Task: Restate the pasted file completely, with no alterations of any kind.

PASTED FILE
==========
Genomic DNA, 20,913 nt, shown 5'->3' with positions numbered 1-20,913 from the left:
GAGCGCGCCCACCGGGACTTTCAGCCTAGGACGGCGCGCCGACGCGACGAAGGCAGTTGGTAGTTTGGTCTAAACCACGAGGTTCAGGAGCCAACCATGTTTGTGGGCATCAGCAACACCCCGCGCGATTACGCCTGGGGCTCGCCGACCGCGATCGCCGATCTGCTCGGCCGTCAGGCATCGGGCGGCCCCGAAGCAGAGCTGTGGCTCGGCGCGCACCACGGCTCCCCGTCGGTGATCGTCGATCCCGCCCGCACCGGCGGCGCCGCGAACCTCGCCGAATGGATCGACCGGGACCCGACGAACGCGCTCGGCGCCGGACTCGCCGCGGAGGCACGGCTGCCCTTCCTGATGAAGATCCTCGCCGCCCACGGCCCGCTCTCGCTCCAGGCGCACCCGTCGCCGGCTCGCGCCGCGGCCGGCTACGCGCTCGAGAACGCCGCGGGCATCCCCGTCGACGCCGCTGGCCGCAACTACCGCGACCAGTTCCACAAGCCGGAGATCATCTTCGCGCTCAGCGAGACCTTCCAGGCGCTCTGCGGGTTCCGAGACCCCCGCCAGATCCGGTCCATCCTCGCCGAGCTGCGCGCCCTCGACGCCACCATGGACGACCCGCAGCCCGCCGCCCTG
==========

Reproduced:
Genomic DNA, 20,913 nt, shown 5'->3' with positions numbered 1-20,913 from the left:
GAGCGCGCCCACCGGGACTTTCAGCCTAGGACGGCGCGCCGACGCGACGAAGGCAGTTGGTAGTTTGGTCTAAACCACGAGGTTCAGGAGCCAACCATGTTTGTGGGCATCAGCAACACCCCGCGCGATTACGCCTGGGGCTCGCCGACCGCGATCGCCGATCTGCTCGGCCGTCAGGCATCGGGCGGCCCCGAAGCAGAGCTGTGGCTCGGCGCGCACCACGGCTCCCCGTCGGTGATCGTCGATCCCGCCCGCACCGGCGGCGCCGCGAACCTCGCCGAATGGATCGACCGGGACCCGACGAACGCGCTCGGCGCCGGACTCGCCGCGGAGGCACGGCTGCCCTTCCTGATGAAGATCCTCGCCGCCCACGGCCCGCTCTCGCTCCAGGCGCACCCGTCGCCGGCTCGCGCCGCGGCCGGCTACGCGCTCGAGAACGCCGCGGGCATCCCCGTCGACGCCGCTGGCCGCAACTACCGCGACCAGTTCCACAAGCCGGAGATCATCTTCGCGCTCAGCGAGACCTTCCAGGCGCTCTGCGGGTTCCGAGACCCCCGCCAGATCCGGTCCATCCTCGCCGAGCTGCGCGCCCTCGACGCCACCATGGACGACCCGCAGCCCGCCGCCCTG